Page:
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Titanic Tuesday, Charles Darwin, Alfred Russel Wallace, theory of evolution, Galapagos Islands

Titanic Tuesday: Darwin vs Wallace

Titanic Tuesday, Charles Darwin, Alfred Russel Wallace, theory of evolution, Galapagos Islands

With today marking the anniversary of the first reading of Darwin and Wallace’s theories of evolution, here’s a rundown of the two fathers of evolution.

Charles Darwin

Titanic Tuesday, Charles Darwin, Alfred Russel Wallace, theory of evolution, Galapagos IslandsIf you think evolution, you think Charles Robert Darwin. Born on 12 February 1809 he trained as a doctor but didn’t enjoy the experience at all. Via a degree in Theology at Cambridge University, Darwin found himself invited on a trip to South America aboard the HMS Beagle as his interest in the natural sciences was well-known.

While on the Galapagos Islands Darwin noticed that finches had different sized beaks depending on their diet, leading him to theorise that creatures evolved different body parts and shapes based on their diet, predators and competitors.

This theory took many years to shape but he was spurred into action after he was sent a paper written by fellow scientist Alfred Russel Wallace who had come up with a very similar theory. With Wallace abroad, Darwin presented the two papers to the Linnean Society, but it was artfully done so as to make Darwin’s appear the better.

After this, Darwin’s book: On the Origin of Species sold out its first print run and he went down in history as one of the most revolutionary thinkers ever.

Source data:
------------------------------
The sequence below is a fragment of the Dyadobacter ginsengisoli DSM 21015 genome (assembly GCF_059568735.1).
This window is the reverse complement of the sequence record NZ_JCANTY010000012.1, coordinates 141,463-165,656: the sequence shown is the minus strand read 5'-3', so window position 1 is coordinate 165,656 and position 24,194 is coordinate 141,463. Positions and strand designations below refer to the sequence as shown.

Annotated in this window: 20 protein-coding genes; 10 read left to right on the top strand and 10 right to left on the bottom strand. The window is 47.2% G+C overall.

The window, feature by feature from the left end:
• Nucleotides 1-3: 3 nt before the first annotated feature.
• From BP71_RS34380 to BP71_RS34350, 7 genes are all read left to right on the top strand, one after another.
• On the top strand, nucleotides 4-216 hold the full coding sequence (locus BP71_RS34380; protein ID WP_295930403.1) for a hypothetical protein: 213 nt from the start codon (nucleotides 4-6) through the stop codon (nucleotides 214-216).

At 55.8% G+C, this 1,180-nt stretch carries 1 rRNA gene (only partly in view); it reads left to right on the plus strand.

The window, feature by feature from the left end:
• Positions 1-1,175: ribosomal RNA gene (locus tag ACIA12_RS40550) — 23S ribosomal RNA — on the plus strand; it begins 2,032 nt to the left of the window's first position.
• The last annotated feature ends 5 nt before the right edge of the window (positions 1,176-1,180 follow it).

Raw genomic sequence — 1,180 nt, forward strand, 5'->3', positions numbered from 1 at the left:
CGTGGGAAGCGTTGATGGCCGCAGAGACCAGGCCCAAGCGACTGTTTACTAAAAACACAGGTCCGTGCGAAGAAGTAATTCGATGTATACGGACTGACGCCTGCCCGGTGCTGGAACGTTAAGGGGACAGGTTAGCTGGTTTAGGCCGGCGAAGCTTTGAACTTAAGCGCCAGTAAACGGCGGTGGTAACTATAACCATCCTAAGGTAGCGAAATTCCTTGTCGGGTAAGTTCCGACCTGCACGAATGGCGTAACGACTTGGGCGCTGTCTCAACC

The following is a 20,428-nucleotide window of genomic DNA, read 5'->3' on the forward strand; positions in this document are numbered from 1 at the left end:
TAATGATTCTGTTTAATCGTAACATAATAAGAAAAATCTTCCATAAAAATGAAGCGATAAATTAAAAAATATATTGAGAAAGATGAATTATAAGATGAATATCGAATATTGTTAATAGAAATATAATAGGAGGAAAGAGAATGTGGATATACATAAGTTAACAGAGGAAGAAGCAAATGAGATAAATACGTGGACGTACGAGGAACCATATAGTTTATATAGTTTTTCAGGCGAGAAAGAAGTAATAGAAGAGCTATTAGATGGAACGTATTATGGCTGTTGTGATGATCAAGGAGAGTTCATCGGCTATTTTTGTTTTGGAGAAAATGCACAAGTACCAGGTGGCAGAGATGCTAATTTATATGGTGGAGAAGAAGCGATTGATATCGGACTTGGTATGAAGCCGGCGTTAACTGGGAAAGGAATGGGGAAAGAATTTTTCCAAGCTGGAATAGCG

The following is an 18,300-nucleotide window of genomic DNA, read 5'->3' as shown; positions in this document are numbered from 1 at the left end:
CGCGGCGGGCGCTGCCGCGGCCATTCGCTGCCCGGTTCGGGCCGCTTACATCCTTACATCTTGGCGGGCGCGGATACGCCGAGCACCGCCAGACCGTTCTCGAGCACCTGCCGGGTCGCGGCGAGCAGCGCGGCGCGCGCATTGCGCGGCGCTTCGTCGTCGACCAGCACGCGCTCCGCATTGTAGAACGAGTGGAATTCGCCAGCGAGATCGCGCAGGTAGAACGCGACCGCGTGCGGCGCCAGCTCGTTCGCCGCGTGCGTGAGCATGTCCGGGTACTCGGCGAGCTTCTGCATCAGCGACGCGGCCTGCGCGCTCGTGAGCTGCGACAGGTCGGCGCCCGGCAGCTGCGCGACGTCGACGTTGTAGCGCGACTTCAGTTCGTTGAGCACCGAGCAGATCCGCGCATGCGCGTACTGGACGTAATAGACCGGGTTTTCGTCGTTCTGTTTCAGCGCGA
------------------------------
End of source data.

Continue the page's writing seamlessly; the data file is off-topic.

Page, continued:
Alfred Russel Wallace

813px-Alfred_Russel_Wallace_engravingSome might say that Alfred Russel Wallace is more deserving of a place in the history books. Ironically inspired by Darwin’s writings from his trip, Wallace took to the ocean, heading to Brazil to look for insects and animals of the Amazon.

He continued to travel around the world already believing in evolution and attempting to find evidence to support this theory. He found sufficient evidence to support his idea that environmental pressures caused creatures to change their appearance during his travels to the Amazon and Malay Archipelago and sent his paper to Darwin.

As he was still in Malay he could take no part in the presentation of the two papers, but records suggest that he bore no grudge against Darwin.

Despite being a naturalist himself and presenting a coherent argument for natural selection, his absence from the presentation meant that only a small percentage of people interested in the field will have heard the name Alfred Russel Wallace, the man who kick-started Darwin and the theory of evolution into action.